Friday, June 29, 2012

An Altar for the Might of Light - Konark Sun Temple

Konark is a town in Puri district of the state of Odisha, India, on the Bay of Bengal, sixty-five kilometers from the capital city of Odisha, Bhubaneshwar. The construction of the temple dates back to the 13th-century during the reign of King Narasimhadeva-I (AD 1236-1264) of the Eastern Ganga Dynasty. This temple has been built to look like the Chariot of Lord Surya (sun, considered as God by Hindus) and it is heavily decorated with the marbles and precious stones. The whole architecture is designed as a huge chariot of Lord Surya is being drawn by seven horses on twelve pairs of artistically decorated wheels.

Konark Sun Temple is one among the world's famous heritage destinations. The main structure of the temple has the towering height of about 230 feet. The 12 huge wheel on either side of the platform are the must-see one. The entrance of the temple has two huge lion sculptures seem to be guarding the monument crushing the adversary in the form of the elephant, which are each shown crushing a war elephant. Each elephant in turn lies on top of a human body.

At the entrance, inside the temple complex is the Natyamandap (dancing hall), adorned with wonderful sculptures showcasing the pose of Odissi dancers, men, warriors, elephants etc. Many places also expresses the poetry and lines inscribed on stone. This dancing hall is believed to be the place where dancers used to perform offering salute and homage to Lord Surya. All around the temple exists range of carves and patterns which intrigues anyone visiting the temple. Some of the Kamsutra poses are sculptured on the walls as the messengers of the history.

After crossing the entrance, a structure which seems partly ruined or not completely constructed starts pulling up in the sight. There are multiple stories associated with this partially built structure and the most believed by historians is that, due to the early death of the king Langula Narasimha Dev, builder of the Konark temple, the construction of the temple had been left in a haphazard state. As a result of this, the incomplete structure eventually collapsed. But this view is unsupported by historical data. The temple Architecture is similar to other temples of Odisha like the Lingaraj temple of Bhubaneshwar and the Sun Temple of Konark. However, due to its proximity to the sea it has been covered with lime plaster to protect it from the saline climate of Jagannath Puri. The design of the inner complex has been designed with utmost care and elegance.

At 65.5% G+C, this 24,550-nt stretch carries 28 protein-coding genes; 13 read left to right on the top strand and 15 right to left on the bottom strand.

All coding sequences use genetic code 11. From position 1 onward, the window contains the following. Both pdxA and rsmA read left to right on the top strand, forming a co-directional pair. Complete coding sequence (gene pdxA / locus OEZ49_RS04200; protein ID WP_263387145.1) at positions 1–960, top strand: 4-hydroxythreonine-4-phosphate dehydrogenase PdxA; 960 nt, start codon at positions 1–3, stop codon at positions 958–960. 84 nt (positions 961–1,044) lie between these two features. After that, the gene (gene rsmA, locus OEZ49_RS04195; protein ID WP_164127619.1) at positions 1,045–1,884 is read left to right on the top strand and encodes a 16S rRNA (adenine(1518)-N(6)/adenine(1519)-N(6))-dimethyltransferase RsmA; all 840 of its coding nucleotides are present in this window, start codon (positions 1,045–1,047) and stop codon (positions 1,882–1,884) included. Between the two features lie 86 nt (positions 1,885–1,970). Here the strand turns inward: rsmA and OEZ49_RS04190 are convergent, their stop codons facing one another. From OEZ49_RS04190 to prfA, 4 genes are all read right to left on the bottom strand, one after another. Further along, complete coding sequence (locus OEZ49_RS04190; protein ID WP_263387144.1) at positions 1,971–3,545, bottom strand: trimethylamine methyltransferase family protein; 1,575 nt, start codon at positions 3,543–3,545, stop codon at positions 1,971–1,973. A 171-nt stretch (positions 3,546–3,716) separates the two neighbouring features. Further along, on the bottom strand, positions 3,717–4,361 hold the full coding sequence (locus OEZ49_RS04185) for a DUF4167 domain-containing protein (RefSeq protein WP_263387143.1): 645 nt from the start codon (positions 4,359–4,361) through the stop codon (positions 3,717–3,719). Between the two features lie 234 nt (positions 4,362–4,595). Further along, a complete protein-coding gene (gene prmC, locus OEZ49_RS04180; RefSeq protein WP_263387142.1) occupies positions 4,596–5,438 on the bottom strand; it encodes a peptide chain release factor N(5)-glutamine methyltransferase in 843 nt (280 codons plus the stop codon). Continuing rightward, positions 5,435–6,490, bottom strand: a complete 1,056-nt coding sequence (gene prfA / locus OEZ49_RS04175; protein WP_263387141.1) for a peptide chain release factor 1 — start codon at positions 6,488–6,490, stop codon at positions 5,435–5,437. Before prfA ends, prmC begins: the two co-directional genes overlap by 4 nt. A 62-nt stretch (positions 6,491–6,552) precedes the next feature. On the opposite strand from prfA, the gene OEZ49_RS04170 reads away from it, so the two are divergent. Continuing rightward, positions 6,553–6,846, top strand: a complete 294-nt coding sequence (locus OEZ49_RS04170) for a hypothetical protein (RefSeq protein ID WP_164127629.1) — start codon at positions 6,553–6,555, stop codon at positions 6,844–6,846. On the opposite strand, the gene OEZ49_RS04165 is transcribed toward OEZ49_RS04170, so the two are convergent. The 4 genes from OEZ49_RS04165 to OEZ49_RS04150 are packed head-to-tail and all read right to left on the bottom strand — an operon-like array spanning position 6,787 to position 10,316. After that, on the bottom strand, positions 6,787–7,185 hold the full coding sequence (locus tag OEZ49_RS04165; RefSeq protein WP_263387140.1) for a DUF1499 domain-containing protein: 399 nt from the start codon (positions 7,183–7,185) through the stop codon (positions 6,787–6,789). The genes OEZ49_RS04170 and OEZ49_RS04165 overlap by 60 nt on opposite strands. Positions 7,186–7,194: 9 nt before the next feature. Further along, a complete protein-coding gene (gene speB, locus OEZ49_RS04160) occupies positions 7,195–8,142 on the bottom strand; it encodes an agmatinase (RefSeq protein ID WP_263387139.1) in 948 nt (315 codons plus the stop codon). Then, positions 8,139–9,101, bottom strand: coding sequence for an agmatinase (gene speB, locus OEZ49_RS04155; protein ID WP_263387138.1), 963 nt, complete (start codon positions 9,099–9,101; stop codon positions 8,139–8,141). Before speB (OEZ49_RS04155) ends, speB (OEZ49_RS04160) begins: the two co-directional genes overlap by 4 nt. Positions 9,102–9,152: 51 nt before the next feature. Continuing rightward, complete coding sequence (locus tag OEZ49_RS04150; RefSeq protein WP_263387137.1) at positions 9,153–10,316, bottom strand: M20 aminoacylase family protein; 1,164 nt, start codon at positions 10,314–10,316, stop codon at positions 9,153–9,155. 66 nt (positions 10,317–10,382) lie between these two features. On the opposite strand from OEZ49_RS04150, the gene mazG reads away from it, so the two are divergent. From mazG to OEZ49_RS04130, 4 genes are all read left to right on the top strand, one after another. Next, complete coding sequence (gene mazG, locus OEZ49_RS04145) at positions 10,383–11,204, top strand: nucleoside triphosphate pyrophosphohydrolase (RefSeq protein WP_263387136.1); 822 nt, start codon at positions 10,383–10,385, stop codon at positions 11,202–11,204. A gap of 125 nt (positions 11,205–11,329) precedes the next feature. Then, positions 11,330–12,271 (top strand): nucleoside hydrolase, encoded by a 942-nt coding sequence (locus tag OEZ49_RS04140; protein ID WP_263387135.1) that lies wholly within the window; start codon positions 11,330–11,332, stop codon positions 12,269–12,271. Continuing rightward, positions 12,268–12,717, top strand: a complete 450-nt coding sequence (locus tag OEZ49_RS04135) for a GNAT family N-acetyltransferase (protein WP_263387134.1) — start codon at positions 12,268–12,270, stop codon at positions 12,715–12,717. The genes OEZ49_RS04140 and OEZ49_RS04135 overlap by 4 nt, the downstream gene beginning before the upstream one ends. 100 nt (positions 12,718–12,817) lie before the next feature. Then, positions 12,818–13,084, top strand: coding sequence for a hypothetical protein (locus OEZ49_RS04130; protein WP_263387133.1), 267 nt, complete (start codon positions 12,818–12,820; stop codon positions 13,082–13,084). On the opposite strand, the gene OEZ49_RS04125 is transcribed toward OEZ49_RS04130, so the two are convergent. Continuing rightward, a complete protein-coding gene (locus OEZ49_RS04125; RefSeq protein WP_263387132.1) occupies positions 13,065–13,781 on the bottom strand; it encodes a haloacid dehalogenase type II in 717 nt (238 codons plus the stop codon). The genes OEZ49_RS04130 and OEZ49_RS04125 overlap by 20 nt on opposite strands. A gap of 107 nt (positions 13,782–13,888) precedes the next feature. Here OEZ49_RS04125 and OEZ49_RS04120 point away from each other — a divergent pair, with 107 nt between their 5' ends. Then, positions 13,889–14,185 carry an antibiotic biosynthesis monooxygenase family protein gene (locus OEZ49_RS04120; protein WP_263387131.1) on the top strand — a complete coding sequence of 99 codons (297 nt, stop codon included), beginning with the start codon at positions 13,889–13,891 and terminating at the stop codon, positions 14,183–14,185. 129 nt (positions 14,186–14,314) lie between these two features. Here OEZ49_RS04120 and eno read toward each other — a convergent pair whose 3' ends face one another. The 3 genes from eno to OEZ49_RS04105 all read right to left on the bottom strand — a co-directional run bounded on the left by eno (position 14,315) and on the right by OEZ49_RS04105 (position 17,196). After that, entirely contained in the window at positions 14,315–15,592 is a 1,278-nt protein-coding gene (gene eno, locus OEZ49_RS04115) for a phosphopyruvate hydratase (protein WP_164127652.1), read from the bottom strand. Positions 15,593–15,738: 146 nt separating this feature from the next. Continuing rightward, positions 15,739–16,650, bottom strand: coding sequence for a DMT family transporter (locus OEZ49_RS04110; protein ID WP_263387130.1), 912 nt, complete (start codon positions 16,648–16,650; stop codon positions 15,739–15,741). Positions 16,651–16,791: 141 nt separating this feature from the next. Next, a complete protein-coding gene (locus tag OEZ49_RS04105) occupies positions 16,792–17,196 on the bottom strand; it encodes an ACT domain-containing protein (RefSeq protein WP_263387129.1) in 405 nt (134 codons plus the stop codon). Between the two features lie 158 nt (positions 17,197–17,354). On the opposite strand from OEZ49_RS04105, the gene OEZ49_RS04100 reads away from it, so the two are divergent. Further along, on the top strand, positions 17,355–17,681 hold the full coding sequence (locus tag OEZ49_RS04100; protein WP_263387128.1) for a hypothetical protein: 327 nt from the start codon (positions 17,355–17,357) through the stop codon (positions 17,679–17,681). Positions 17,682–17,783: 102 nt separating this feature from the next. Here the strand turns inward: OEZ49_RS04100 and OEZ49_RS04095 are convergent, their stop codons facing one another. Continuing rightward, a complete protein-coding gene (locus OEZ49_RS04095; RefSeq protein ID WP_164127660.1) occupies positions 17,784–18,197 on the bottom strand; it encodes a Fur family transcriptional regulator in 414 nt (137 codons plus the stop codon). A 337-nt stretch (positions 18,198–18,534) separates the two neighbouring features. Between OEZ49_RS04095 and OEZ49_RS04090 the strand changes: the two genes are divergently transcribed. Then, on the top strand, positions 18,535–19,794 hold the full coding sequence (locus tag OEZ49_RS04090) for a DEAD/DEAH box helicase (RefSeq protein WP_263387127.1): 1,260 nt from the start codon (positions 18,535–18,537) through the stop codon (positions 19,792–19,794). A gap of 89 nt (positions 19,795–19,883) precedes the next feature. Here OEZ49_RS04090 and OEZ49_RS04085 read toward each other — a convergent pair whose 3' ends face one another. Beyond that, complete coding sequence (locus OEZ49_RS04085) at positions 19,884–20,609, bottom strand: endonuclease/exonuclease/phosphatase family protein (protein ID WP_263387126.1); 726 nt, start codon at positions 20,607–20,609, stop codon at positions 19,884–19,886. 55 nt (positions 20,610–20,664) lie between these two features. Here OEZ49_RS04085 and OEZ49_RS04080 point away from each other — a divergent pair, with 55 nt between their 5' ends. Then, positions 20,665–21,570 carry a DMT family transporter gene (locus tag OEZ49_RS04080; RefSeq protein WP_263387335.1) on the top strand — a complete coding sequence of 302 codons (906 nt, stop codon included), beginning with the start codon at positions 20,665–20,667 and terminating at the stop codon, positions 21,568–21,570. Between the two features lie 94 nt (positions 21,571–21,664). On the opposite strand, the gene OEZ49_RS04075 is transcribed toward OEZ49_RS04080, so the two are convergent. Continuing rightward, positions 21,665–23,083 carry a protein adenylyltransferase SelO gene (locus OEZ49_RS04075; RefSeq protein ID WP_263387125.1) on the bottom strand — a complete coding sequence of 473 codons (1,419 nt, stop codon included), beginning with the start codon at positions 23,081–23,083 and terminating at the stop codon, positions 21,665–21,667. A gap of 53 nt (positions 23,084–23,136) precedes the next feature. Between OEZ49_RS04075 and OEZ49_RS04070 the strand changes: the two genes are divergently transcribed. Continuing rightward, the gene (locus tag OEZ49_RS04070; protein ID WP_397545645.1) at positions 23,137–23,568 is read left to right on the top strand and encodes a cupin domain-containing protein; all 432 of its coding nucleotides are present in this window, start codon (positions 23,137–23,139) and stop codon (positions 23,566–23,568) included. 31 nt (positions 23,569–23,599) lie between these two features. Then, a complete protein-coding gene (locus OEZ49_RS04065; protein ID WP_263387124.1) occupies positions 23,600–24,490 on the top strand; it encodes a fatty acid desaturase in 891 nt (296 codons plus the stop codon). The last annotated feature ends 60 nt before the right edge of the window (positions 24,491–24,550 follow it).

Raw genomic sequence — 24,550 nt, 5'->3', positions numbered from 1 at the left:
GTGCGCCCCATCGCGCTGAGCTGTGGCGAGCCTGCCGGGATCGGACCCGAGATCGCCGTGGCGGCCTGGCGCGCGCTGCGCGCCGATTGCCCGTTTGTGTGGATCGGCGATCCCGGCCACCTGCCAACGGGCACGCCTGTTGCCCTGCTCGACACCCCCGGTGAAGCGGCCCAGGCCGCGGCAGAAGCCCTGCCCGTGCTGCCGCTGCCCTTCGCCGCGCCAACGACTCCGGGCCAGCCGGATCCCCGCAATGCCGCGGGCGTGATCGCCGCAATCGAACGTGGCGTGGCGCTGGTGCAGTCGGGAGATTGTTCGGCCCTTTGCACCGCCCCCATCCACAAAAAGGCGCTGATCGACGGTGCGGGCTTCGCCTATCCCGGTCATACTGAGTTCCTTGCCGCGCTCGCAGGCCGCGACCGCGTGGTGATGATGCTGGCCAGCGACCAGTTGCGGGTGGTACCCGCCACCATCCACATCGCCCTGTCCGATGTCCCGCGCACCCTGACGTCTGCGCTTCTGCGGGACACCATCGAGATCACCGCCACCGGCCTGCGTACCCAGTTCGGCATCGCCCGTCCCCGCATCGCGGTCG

The Annual Rathayatra celebrated every year is most prominent amongst all the festivals celebrated in Puri. It has been attracting lakhs of devotees and pilgrims since time immemorial. During this festival the statues of Lord Jagannath, Balabhadra and goddess Subhadra are transferred from Jagannath Temple to Gundicha Mandir in a hand pulled cart drawn by the pilgrims, after a stay at Gundicha for 9 days the statues are again brought back to the Jagannath Temple and restored. To see the Lord on the Chariot on the Rathayatra day is a good omen and helps in securing salvation from the cycles of birth and death many Hindus believe.


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